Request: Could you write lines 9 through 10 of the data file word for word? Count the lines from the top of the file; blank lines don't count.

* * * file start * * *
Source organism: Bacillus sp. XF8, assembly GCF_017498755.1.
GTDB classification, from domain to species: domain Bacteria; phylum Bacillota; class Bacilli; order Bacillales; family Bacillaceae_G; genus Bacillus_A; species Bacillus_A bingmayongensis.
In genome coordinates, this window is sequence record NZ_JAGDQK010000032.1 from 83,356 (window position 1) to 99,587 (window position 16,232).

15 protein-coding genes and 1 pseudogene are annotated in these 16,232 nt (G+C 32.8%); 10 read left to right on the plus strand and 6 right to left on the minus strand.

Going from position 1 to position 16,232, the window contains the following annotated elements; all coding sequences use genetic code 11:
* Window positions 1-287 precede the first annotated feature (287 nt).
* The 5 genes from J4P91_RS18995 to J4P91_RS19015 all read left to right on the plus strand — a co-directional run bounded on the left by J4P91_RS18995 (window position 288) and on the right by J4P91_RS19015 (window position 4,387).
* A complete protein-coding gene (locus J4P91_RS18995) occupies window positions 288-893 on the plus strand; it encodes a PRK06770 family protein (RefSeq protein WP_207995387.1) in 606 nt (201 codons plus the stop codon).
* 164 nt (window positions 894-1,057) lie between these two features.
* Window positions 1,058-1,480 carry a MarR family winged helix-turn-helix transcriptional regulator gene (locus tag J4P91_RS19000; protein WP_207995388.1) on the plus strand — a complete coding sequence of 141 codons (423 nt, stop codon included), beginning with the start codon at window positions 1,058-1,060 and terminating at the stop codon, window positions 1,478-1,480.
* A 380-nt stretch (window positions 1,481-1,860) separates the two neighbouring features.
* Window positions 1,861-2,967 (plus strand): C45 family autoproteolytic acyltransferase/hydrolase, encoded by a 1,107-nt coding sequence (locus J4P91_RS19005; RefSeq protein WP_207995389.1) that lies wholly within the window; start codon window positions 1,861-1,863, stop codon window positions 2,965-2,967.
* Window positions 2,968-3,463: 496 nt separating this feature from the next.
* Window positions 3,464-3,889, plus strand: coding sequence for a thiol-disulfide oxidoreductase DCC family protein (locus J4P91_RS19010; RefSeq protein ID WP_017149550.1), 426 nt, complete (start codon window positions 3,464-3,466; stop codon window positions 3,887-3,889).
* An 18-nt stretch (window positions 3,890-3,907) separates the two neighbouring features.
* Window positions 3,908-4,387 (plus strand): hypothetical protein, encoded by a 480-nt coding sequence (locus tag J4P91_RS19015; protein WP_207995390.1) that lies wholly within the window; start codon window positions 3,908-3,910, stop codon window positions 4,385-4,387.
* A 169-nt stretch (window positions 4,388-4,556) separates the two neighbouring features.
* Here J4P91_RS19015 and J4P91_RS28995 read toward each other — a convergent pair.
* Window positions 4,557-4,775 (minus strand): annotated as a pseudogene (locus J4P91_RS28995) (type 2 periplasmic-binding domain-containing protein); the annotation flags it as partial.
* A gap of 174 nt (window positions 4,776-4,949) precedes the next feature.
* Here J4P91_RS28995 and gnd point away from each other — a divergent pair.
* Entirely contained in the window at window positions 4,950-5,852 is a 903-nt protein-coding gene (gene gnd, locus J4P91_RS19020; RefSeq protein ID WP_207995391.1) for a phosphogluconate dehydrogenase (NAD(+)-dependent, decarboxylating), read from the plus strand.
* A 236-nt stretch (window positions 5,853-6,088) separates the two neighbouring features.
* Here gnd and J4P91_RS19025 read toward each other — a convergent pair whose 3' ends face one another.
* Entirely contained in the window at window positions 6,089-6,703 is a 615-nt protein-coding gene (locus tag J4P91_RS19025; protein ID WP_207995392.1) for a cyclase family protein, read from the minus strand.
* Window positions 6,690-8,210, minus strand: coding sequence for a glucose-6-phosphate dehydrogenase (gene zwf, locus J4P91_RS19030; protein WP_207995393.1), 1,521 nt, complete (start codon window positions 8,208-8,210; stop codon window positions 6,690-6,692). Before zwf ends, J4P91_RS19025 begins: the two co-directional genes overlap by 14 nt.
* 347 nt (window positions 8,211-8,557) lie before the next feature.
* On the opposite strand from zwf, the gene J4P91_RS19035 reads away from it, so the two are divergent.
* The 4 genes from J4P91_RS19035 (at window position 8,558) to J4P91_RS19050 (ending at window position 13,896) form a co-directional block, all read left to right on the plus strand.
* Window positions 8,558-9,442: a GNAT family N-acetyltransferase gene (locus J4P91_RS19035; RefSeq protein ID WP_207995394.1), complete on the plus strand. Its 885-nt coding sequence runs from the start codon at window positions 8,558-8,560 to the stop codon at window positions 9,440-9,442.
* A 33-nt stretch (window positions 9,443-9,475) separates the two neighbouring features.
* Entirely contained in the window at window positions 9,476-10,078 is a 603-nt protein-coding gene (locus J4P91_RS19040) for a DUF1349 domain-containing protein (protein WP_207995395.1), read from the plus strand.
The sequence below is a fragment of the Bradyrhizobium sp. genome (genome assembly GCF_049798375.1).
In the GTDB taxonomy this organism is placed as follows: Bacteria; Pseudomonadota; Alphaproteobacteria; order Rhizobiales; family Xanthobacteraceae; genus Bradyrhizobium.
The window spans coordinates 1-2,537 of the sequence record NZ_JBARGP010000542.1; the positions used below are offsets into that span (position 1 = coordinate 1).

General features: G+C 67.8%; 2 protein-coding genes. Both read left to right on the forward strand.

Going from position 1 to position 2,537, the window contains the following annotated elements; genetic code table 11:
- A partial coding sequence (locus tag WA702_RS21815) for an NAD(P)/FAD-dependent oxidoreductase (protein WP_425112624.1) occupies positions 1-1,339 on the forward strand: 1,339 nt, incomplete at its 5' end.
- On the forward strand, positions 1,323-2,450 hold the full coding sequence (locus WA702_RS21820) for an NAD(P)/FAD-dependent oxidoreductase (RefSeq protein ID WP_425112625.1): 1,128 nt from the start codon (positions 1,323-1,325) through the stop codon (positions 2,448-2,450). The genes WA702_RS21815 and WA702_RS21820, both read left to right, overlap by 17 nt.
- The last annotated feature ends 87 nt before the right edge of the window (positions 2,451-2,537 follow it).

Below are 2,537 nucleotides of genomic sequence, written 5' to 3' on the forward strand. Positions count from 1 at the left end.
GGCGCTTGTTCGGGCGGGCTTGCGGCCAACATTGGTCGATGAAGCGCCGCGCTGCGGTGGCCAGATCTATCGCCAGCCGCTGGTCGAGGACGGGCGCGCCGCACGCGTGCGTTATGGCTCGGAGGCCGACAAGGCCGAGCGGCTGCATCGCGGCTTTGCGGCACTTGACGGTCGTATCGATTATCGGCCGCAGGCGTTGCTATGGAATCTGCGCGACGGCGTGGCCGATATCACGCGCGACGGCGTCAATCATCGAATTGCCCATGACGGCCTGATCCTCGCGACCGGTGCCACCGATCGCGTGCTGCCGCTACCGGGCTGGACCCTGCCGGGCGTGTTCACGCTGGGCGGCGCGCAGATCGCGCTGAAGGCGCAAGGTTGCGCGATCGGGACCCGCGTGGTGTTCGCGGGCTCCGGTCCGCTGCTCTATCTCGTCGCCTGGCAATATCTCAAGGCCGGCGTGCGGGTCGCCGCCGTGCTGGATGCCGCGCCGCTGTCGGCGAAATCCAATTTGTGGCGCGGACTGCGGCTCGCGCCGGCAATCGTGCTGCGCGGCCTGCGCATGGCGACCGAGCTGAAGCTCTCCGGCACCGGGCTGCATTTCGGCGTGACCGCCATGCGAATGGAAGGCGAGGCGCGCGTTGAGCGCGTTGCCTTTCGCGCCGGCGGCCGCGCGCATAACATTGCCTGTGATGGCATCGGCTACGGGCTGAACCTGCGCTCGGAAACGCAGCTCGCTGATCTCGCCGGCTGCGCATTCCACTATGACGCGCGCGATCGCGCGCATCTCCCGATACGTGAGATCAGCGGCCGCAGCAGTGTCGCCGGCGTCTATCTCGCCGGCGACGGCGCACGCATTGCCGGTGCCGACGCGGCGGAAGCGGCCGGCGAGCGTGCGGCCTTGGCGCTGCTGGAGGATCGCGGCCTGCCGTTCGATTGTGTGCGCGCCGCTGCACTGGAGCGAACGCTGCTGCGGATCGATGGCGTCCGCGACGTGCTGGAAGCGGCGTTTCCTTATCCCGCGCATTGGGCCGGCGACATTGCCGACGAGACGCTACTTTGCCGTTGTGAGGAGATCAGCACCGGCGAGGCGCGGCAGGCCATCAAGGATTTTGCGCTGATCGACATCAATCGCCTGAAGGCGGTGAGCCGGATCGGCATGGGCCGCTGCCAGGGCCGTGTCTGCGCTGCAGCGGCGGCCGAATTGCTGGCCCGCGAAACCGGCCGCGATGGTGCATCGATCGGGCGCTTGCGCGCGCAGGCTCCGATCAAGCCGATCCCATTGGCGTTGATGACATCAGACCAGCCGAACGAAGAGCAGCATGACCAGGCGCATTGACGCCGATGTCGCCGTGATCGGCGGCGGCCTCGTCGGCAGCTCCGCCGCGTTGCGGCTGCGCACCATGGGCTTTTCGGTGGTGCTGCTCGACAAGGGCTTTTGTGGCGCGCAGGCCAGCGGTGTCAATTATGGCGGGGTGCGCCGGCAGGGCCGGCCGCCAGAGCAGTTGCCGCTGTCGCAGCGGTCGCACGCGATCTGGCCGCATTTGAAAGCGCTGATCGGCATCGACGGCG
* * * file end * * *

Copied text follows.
* 164 nt (window positions 894-1,057) lie between these two features.
* Window positions 1,058-1,480 carry a MarR family winged helix-turn-helix transcriptional regulator gene (locus tag J4P91_RS19000; protein WP_207995388.1) on the plus strand — a complete coding sequence of 141 codons (423 nt, stop codon included), beginning with the start codon at window positions 1,058-1,060 and terminating at the stop codon, window positions 1,478-1,480.